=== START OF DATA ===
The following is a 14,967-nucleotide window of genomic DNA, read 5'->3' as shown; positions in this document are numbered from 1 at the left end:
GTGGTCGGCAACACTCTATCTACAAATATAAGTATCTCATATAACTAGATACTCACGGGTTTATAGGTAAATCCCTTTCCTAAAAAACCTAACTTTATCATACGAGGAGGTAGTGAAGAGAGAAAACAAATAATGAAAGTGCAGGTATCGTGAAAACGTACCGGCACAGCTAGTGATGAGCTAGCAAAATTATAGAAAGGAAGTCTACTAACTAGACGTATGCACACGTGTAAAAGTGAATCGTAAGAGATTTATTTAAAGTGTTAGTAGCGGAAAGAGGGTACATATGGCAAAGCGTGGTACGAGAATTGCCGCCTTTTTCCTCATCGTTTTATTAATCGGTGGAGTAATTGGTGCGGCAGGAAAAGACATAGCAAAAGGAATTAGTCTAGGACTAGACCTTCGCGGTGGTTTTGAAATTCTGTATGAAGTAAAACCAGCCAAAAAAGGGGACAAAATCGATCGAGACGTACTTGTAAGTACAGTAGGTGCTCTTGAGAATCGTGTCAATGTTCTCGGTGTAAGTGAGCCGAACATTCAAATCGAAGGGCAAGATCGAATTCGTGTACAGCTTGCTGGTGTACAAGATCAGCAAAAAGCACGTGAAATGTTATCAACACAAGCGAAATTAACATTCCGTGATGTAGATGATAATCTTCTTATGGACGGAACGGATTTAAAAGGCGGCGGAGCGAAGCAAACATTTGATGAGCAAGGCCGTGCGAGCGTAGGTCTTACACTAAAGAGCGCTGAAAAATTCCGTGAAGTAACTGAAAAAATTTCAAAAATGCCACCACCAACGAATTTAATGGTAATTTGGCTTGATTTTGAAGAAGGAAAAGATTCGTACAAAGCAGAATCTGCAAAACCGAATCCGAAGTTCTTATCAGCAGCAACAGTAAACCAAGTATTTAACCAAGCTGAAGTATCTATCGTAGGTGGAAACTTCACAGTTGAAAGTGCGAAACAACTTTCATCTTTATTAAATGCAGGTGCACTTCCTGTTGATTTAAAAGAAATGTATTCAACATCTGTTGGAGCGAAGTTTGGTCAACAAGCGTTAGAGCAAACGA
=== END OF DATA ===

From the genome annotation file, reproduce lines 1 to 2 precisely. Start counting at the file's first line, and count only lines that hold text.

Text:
The following is a 14,967-nucleotide window of genomic DNA, read 5'->3' as shown; positions in this document are numbered from 1 at the left end:
GTGGTCGGCAACACTCTATCTACAAATATAAGTATCTCATATAACTAGATACTCACGGGTTTATAGGTAAATCCCTTTCCTAAAAAACCTAACTTTATCATACGAGGAGGTAGTGAAGAGAGAAAACAAATAATGAAAGTGCAGGTATCGTGAAAACGTACCGGCACAGCTAGTGATGAGCTAGCAAAATTATAGAAAGGAAGTCTACTAACTAGACGTATGCACACGTGTAAAAGTGAATCGTAAGAGATTTATTTAAAGTGTTAGTAGCGGAAAGAGGGTACATATGGCAAAGCGTGGTACGAGAATTGCCGCCTTTTTCCTCATCGTTTTATTAATCGGTGGAGTAATTGGTGCGGCAGGAAAAGACATAGCAAAAGGAATTAGTCTAGGACTAGACCTTCGCGGTGGTTTTGAAATTCTGTATGAAGTAAAACCAGCCAAAAAAGGGGACAAAATCGATCGAGACGTACTTGTAAGTACAGTAGGTGCTCTTGAGAATCGTGTCAATGTTCTCGGTGTAAGTGAGCCGAACATTCAAATCGAAGGGCAAGATCGAATTCGTGTACAGCTTGCTGGTGTACAAGATCAGCAAAAAGCACGTGAAATGTTATCAACACAAGCGAAATTAACATTCCGTGATGTAGATGATAATCTTCTTATGGACGGAACGGATTTAAAAGGCGGCGGAGCGAAGCAAACATTTGATGAGCAAGGCCGTGCGAGCGTAGGTCTTACACTAAAGAGCGCTGAAAAATTCCGTGAAGTAACTGAAAAAATTTCAAAAATGCCACCACCAACGAATTTAATGGTAATTTGGCTTGATTTTGAAGAAGGAAAAGATTCGTACAAAGCAGAATCTGCAAAACCGAATCCGAAGTTCTTATCAGCAGCAACAGTAAACCAAGTATTTAACCAAGCTGAAGTATCTATCGTAGGTGGAAACTTCACAGTTGAAAGTGCGAAACAACTTTCATCTTTATTAAATGCAGGTGCACTTCCTGTTGATTTAAAAGAAATGTATTCAACATCTGTTGGAGCGAAGTTTGGTCAACAAGCGTTAGAGCAAACGA